Problem is, con artists have always known this. Jean-Jacques Rousseau’s popularity amongst the French aristocracy is a case in point. He mastered the art of playing rich people: an impressive feat, when you think about it, because rich people are surrounded at all times by a cloud of people who are trying to play them.

How did Rousseau do it? By playing the part of the uncouth but thoroughly down-to-earth guy who just doesn’t give a fuck. It’s a well-worn ploy. At least as old as Romanticism. And we ignore its allure at our peril. Protecting yourself from the Frank Abagnales of this world is important. But it’s also good to remember that being rough around the edges can be an integral part of a charlatan’s shtick.

Sometimes the nice guy with the perfect teeth really is just a nice guy with perfect teeth. And sometimes the rude asshole isn’t a misunderstood genius with a heart of gold. Sometimes he’s just a rude asshole. Sometimes, if it looks like a schmuck, talks like a schmuck, and walks like a schmuck, it’s a schmuck.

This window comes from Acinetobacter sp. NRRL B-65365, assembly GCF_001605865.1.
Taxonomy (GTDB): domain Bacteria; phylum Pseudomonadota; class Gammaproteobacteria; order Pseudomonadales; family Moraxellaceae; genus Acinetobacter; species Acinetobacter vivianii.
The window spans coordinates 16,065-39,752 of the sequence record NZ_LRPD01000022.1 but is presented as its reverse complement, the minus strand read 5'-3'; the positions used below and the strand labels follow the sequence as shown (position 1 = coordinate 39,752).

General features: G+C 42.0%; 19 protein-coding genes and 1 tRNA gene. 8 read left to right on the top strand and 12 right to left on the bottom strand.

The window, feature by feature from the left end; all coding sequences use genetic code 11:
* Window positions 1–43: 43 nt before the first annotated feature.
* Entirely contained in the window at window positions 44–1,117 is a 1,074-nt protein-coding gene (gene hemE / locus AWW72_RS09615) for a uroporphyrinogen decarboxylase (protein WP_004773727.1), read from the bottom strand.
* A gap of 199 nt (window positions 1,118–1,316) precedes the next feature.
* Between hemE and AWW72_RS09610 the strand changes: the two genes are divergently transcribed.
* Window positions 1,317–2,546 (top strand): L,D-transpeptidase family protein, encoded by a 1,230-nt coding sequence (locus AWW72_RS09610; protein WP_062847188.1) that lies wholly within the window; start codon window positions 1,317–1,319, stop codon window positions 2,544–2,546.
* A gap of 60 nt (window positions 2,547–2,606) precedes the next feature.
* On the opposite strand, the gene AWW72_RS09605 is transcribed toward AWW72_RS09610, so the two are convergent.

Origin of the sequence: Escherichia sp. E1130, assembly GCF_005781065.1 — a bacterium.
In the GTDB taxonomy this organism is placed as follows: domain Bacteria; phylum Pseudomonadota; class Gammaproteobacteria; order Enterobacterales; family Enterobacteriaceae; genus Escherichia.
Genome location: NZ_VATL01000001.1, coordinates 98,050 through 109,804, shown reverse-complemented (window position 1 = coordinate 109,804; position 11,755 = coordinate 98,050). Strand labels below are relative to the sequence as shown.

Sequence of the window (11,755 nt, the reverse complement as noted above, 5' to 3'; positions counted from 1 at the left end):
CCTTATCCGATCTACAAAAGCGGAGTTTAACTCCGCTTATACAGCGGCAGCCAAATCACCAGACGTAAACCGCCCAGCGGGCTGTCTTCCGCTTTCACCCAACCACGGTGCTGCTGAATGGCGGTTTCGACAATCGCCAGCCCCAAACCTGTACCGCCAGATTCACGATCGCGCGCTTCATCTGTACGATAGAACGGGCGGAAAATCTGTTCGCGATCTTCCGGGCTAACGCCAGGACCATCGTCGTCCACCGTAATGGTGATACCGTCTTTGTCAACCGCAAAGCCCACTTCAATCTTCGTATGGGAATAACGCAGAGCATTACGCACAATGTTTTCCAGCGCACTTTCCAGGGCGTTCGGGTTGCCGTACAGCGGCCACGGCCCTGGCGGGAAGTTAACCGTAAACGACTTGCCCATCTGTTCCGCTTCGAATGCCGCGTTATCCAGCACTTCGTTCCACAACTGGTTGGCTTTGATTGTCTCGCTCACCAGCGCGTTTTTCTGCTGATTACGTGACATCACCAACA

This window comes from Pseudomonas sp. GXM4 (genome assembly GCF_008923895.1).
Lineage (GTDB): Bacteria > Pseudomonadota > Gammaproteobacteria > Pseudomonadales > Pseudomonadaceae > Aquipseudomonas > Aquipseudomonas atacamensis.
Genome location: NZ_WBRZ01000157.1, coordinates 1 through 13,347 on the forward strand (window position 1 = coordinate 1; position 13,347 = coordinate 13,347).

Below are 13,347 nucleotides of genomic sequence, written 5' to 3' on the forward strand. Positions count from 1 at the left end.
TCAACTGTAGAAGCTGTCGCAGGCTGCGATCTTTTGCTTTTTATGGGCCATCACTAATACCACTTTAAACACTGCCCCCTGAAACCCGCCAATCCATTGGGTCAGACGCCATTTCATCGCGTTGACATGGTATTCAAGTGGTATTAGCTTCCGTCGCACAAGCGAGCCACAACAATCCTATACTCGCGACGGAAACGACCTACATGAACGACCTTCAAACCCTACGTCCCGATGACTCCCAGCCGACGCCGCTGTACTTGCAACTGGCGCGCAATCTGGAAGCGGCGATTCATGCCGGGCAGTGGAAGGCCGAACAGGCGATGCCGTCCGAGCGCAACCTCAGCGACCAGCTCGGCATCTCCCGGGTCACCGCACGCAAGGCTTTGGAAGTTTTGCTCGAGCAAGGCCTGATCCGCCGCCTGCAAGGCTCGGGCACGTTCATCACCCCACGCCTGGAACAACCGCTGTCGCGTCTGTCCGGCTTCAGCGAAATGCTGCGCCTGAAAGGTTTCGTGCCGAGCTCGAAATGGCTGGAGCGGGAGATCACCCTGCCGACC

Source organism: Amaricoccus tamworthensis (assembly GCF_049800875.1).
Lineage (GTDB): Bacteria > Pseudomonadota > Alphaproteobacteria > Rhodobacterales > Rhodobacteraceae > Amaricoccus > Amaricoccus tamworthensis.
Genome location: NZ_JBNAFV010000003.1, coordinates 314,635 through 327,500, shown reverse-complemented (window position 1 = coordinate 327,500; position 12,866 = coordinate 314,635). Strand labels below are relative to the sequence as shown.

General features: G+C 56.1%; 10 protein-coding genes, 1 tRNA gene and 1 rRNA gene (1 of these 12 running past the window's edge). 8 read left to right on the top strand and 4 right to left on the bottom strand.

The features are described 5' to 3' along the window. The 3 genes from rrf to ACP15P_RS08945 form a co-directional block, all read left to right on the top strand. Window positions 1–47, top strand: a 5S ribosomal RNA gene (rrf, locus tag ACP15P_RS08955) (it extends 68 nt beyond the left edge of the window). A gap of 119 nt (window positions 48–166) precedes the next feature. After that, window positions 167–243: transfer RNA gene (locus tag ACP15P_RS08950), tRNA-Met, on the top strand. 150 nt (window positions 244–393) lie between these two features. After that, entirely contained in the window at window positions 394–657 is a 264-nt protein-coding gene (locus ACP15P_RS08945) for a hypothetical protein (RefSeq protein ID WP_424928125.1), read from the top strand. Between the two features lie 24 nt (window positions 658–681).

We were raised to believe that common sense was the enemy, that the moody guy in the corner was merely misunderstood, and that judging a book by its cover was the worst thing you could do. Perhaps that’s why Tom Perrotta’s novels are so jarring for me, for a member of a generation raised on preachy after-school specials. Because in Perrotta’s world, if it looks like a duck, it’s usually a duck.